Sunday 17 February 2013

Birdwatching at Cotham Flash

With the weather smiling fair this morning, and Langford Lowfields probably still out of order while they sort the path out, I decided to have a ride out to Birdwatch somewhere different. I had read about Cotham Flash on a site about Notts Birding, so reckoned that might be the place to try and see something different.

I took a trip the long way round, happy to see cycling families out on the Sustrans 64, and joggers, and proper cyclists, and proper dogs too. For it was too nice a day to stay inside, although as ever, when you get to the rubbish tip where apparently the exotic Glaucous and Caspian Gulls are around - not that I'd have a clue - the smell is rather unpleasant. Waxwings have been reported near here too, but as usual for me, they may as well have been in Norway.

After giving a tatooed mountain biker directions to Bingham, I turned onto the road through Cotham and headed back towards town, getting a fantastic view of a beautifully turned out Pheasant by the road, just as a Yellowhammer flew across in front of me.

Cotham Flash itself is a pretty unprepossessing spot on the opposite side of the road from the fishing lake, a small wetland area on the old entrace to the tip. As I cycled muddily around the perimeter, I could see a few coots nodding about on the water emitting their clarinet alarm calls at this unexpected human. The main body of water seemed to be populated with Greylag Geese, and the usual Mallard and Tufted Ducks. As I approached nearer, I flushed some partridge in the direction of a hovering Kestrel in the bleak field in the direction of British Gypsum.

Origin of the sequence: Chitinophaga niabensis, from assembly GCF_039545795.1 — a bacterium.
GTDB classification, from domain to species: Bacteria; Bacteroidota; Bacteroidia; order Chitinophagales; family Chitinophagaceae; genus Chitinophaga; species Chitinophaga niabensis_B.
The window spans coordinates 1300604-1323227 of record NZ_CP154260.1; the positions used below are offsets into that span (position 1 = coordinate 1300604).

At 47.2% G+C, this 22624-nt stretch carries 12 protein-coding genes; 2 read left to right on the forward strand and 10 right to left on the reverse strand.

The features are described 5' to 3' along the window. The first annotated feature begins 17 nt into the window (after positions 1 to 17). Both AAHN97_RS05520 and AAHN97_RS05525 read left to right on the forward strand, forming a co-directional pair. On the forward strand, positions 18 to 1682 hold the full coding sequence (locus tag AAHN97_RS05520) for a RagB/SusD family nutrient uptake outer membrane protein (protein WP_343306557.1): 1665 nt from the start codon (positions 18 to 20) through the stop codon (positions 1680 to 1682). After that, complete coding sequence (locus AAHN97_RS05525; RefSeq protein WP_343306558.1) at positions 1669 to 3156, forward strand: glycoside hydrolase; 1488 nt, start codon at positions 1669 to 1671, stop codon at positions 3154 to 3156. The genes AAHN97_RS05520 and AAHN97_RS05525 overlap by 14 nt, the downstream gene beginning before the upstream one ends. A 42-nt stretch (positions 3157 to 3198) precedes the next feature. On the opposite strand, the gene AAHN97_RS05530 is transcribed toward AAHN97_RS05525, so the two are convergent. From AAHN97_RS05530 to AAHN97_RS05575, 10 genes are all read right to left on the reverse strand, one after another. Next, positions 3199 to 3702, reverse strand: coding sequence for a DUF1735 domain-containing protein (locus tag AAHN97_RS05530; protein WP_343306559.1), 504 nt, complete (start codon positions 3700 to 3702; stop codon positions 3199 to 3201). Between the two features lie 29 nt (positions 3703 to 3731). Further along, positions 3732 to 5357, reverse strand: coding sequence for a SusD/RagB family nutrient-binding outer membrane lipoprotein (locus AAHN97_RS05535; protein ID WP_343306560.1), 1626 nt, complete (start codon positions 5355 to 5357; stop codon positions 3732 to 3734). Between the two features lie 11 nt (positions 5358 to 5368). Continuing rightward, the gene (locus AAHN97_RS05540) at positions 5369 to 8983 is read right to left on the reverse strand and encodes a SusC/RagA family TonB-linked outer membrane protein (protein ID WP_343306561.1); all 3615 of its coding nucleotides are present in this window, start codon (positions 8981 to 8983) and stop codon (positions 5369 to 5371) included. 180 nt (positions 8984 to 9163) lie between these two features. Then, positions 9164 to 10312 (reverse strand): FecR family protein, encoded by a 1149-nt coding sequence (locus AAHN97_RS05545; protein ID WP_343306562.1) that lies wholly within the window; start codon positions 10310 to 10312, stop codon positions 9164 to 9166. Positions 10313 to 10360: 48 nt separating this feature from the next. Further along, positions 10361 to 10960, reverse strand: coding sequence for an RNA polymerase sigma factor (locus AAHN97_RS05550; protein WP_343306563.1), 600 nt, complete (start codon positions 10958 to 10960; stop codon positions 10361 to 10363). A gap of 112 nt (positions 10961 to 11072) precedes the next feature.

Feeling slightly disappointed, I unpacked my 10x50s and had a scan around the pond. Spirits were lifted by the presence of mallard looking ducks with green heads, but with a rusty brown band on the body - a couple of Shelduck! Never see those on the town lakes.

But as I came still nearer, there was this tremendous flappy commotion from the scrubby thorny undergrowth and from the water's edge, and suddenly the best part of about 50 ducks took to the air, along with a tremendous whistling. At first, I saw a lot of black and white flashes, but getting a view of these exciteable small ducks flying around in formation in my binoculars, I could see white bellies, a very pronouced white V along the wings, and a distinct red head with a flash of yellow on it.

I watched for 15 minutes, every time one flock landed and settled, it seemed another would take off for a few circuits.

Youtube confirms it. As I thought, they are Wigeon, a new species again for me...the habitat, patterns in flight and the whistling seem like giveaways to me.

Not an exciting spot by any rational birding standards, but it made my little trip to this bleak spot worthwhile, and added to the following wind I had cycling home!

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